Hong Kong's Chief Executive, Mrs Carrie Lam, announced on 4 September 2019 that the Hong Kong SAR Government will 'formally withdraw'; the Fugitive Offenders Bill.
The decision to withdraw the Bill is one of 'four actions'; announced by Mrs Lam today to foster dialogue that can help society move forward after more than two months of protests.
"Many would say that we need a common basis to start such a dialogue, and that this has to start with the Chief Executive," Mrs Lam said.
"I now present four actions to initiate this dialogue.
"First, the Fugitive Offenders Bill will be formally withdrawn in order to fully allay public concerns. The Secretary for Security will move a motion according to the Rules of Procedure when the Legislative Council resumes.
"Second, the Government will fully support the work of the Independent Police Complaints Council (IPCC).
"In addition to overseas experts, I have appointed two new members to the IPCC, namely Mrs Helen Yu Lai Ching-ping and Mr Paul Lam Ting-kwok, SC. I pledge that the Government will seriously follow up the recommendations made in the IPCC's report."
The third action is to begin direct dialogue with the community this month.
"People from all walks of life, with different stances and backgrounds, are invited to share their views and air their grievances. We must find ways to address the discontent in society and to look for solutions," she said.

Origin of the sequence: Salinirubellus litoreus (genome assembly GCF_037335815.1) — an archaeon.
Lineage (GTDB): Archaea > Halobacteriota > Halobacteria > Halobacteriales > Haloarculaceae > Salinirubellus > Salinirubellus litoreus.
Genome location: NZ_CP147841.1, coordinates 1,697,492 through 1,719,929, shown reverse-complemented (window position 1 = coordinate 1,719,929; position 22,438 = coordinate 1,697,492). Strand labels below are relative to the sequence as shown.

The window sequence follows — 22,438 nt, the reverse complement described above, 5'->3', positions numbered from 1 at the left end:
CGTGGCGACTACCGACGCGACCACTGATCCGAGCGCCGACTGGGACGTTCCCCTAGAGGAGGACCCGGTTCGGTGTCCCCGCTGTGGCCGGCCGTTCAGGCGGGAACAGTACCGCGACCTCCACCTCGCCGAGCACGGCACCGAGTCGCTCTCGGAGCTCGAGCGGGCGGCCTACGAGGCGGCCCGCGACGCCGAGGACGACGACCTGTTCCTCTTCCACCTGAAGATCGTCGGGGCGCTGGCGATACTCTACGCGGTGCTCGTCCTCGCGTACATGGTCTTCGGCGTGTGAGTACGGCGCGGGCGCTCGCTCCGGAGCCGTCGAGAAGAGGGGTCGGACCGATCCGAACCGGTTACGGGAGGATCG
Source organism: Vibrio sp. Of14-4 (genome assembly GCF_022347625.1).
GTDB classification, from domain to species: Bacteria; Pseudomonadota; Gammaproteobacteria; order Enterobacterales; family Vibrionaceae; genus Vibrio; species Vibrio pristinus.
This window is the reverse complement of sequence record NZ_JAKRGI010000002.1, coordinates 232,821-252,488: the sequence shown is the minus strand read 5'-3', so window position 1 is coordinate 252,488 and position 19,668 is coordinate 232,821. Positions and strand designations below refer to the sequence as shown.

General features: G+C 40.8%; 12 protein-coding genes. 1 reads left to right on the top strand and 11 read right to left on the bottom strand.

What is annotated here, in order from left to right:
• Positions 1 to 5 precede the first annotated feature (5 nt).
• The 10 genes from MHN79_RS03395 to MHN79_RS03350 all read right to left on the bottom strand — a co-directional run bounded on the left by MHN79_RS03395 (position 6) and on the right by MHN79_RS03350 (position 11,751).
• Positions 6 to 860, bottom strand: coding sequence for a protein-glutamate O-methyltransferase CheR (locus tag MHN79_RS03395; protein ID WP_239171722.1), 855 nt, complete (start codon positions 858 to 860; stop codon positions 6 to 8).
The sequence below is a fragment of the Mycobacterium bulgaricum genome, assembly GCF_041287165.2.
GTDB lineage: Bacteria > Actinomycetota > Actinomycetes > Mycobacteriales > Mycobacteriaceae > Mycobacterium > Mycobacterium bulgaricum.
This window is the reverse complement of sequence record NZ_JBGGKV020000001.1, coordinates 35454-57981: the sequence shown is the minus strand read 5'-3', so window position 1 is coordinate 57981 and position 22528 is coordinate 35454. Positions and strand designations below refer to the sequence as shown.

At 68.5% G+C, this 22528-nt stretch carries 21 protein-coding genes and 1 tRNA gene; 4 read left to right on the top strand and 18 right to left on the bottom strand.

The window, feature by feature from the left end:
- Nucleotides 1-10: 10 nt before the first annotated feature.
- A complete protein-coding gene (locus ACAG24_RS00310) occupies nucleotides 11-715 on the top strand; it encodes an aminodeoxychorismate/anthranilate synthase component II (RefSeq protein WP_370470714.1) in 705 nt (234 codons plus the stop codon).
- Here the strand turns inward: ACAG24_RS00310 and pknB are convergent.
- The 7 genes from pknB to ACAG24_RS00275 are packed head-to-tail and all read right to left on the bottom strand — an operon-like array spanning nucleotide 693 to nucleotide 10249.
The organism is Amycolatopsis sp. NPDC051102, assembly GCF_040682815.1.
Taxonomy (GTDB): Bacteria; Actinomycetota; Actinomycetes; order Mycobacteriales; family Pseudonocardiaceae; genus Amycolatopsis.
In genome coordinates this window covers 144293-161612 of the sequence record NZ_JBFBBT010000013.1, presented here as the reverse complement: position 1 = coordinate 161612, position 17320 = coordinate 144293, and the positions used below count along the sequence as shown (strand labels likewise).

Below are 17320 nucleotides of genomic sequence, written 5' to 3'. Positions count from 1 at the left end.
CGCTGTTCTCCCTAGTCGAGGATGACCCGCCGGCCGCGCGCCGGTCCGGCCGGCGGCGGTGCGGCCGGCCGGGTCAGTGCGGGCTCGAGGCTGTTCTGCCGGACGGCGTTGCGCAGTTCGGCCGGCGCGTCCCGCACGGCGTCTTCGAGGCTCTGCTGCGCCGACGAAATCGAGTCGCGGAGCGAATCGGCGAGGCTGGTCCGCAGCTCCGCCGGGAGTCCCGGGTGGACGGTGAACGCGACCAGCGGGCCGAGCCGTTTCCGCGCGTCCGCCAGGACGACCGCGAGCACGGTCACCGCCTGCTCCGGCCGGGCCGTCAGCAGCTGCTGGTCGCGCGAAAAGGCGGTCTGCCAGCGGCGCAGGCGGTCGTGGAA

The fourth action will be to invite community leaders, professionals and academics to independently examine and review society's deep-seated problems and to advise the Government on finding solutions.
"The discontentment extends far beyond the Bill," she said.
"It covers political, economic and social issues, including the oft-mentioned problems relating to housing and land supply, income distribution, social justice and mobility and opportunities for our young people.
"It also reflects the desire for the public to be fully engaged in government decision-making."
Mrs Lam said the use of violence will never be a solution, noting that "lingering violence is damaging the very foundations of our society, especially the rule of law".
"Some people, though not many, attacked the Central Government's office in Hong Kong and vandalised the national flag and national emblem. This is a challenge to 'One Country, Two Systems'.
"Both have put Hong Kong in a highly vulnerable and dangerous situation.
"Our foremost priority now is to end violence, to safeguard the rule of law and to restore order and safety in society. As such, the Government will strictly enforce the law against all violent and illegal acts."
Mrs Lam said the four actions announced today are her Government's sincere and solemn response to the five demands that have been raised by the public.
"I recognise that our response may not address all the grievances of people in society," she said. "However, should we all think deeply whether escalating violence and disturbances is the answer? Or whether it is better to sit down to find a way out through dialogue.
"My team and I hope that the four actions just announced can help our society move forward.
"Let's replace conflicts with conversations, and let's look for solutions."